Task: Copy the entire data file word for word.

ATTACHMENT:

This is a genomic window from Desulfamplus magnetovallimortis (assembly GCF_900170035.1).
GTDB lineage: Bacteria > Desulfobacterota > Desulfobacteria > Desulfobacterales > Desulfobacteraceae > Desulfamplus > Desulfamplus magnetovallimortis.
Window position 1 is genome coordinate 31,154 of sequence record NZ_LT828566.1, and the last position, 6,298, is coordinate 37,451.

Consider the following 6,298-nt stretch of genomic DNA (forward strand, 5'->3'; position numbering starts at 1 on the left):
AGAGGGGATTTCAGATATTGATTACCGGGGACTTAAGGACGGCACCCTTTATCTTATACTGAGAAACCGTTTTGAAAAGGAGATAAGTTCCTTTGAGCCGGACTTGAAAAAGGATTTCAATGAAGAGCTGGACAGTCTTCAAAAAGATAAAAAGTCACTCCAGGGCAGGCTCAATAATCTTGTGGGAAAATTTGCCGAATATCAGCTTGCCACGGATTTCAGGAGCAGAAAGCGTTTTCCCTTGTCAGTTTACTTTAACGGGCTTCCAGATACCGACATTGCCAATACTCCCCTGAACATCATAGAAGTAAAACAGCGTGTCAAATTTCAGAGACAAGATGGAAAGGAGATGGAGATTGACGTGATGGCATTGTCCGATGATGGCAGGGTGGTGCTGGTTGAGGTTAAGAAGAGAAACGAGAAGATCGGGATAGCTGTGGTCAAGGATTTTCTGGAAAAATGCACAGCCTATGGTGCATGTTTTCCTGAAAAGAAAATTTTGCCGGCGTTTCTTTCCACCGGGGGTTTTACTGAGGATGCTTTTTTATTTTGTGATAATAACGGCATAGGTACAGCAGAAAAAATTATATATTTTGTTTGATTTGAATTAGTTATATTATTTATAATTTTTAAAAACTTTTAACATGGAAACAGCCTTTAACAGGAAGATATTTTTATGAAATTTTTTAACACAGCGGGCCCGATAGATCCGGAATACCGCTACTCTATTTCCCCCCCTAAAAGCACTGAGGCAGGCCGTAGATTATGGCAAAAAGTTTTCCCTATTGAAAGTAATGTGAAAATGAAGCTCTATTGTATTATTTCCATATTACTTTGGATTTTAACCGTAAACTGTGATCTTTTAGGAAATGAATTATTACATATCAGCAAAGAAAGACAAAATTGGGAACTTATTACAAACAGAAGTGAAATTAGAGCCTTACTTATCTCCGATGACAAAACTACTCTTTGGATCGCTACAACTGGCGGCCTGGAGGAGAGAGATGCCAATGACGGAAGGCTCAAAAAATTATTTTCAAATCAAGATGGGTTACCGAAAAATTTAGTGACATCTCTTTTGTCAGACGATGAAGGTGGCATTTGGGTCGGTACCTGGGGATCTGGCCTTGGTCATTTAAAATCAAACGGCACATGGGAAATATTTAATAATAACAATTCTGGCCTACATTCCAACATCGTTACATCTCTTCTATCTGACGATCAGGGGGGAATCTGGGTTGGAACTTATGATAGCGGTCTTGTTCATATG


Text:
This is a genomic window from Desulfamplus magnetovallimortis (assembly GCF_900170035.1).
GTDB lineage: Bacteria > Desulfobacterota > Desulfobacteria > Desulfobacterales > Desulfobacteraceae > Desulfamplus > Desulfamplus magnetovallimortis.
Window position 1 is genome coordinate 31,154 of sequence record NZ_LT828566.1, and the last position, 6,298, is coordinate 37,451.

Consider the following 6,298-nt stretch of genomic DNA (forward strand, 5'->3'; position numbering starts at 1 on the left):
AGAGGGGATTTCAGATATTGATTACCGGGGACTTAAGGACGGCACCCTTTATCTTATACTGAGAAACCGTTTTGAAAAGGAGATAAGTTCCTTTGAGCCGGACTTGAAAAAGGATTTCAATGAAGAGCTGGACAGTCTTCAAAAAGATAAAAAGTCACTCCAGGGCAGGCTCAATAATCTTGTGGGAAAATTTGCCGAATATCAGCTTGCCACGGATTTCAGGAGCAGAAAGCGTTTTCCCTTGTCAGTTTACTTTAACGGGCTTCCAGATACCGACATTGCCAATACTCCCCTGAACATCATAGAAGTAAAACAGCGTGTCAAATTTCAGAGACAAGATGGAAAGGAGATGGAGATTGACGTGATGGCATTGTCCGATGATGGCAGGGTGGTGCTGGTTGAGGTTAAGAAGAGAAACGAGAAGATCGGGATAGCTGTGGTCAAGGATTTTCTGGAAAAATGCACAGCCTATGGTGCATGTTTTCCTGAAAAGAAAATTTTGCCGGCGTTTCTTTCCACCGGGGGTTTTACTGAGGATGCTTTTTTATTTTGTGATAATAACGGCATAGGTACAGCAGAAAAAATTATATATTTTGTTTGATTTGAATTAGTTATATTATTTATAATTTTTAAAAACTTTTAACATGGAAACAGCCTTTAACAGGAAGATATTTTTATGAAATTTTTTAACACAGCGGGCCCGATAGATCCGGAATACCGCTACTCTATTTCCCCCCCTAAAAGCACTGAGGCAGGCCGTAGATTATGGCAAAAAGTTTTCCCTATTGAAAGTAATGTGAAAATGAAGCTCTATTGTATTATTTCCATATTACTTTGGATTTTAACCGTAAACTGTGATCTTTTAGGAAATGAATTATTACATATCAGCAAAGAAAGACAAAATTGGGAACTTATTACAAACAGAAGTGAAATTAGAGCCTTACTTATCTCCGATGACAAAACTACTCTTTGGATCGCTACAACTGGCGGCCTGGAGGAGAGAGATGCCAATGACGGAAGGCTCAAAAAATTATTTTCAAATCAAGATGGGTTACCGAAAAATTTAGTGACATCTCTTTTGTCAGACGATGAAGGTGGCATTTGGGTCGGTACCTGGGGATCTGGCCTTGGTCATTTAAAATCAAACGGCACATGGGAAATATTTAATAATAACAATTCTGGCCTACATTCCAACATCGTTACATCTCTTCTATCTGACGATCAGGGGGGAATCTGGGTTGGAACTTATGATAGCGGTCTTGTTCATATG